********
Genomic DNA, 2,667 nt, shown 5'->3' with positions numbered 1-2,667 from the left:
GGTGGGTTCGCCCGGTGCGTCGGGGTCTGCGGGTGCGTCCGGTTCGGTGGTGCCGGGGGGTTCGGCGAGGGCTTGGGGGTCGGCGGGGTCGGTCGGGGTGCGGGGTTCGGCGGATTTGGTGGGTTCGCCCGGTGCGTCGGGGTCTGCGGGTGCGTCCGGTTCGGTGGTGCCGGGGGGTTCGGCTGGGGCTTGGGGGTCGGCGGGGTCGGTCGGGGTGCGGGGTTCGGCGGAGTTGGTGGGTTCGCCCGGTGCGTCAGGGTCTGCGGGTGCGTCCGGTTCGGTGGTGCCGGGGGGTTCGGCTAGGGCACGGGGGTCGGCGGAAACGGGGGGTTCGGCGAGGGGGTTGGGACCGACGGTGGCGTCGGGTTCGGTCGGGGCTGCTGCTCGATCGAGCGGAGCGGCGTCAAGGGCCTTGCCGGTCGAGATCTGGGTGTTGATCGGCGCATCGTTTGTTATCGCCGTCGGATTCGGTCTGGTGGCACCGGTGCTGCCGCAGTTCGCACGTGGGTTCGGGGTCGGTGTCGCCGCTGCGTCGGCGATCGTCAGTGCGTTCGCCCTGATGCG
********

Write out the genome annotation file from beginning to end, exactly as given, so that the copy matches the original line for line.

Genomic DNA, 2,667 nt, shown 5'->3' with positions numbered 1-2,667 from the left:
GGTGGGTTCGCCCGGTGCGTCGGGGTCTGCGGGTGCGTCCGGTTCGGTGGTGCCGGGGGGTTCGGCGAGGGCTTGGGGGTCGGCGGGGTCGGTCGGGGTGCGGGGTTCGGCGGATTTGGTGGGTTCGCCCGGTGCGTCGGGGTCTGCGGGTGCGTCCGGTTCGGTGGTGCCGGGGGGTTCGGCTGGGGCTTGGGGGTCGGCGGGGTCGGTCGGGGTGCGGGGTTCGGCGGAGTTGGTGGGTTCGCCCGGTGCGTCAGGGTCTGCGGGTGCGTCCGGTTCGGTGGTGCCGGGGGGTTCGGCTAGGGCACGGGGGTCGGCGGAAACGGGGGGTTCGGCGAGGGGGTTGGGACCGACGGTGGCGTCGGGTTCGGTCGGGGCTGCTGCTCGATCGAGCGGAGCGGCGTCAAGGGCCTTGCCGGTCGAGATCTGGGTGTTGATCGGCGCATCGTTTGTTATCGCCGTCGGATTCGGTCTGGTGGCACCGGTGCTGCCGCAGTTCGCACGTGGGTTCGGGGTCGGTGTCGCCGCTGCGTCGGCGATCGTCAGTGCGTTCGCCCTGATGCG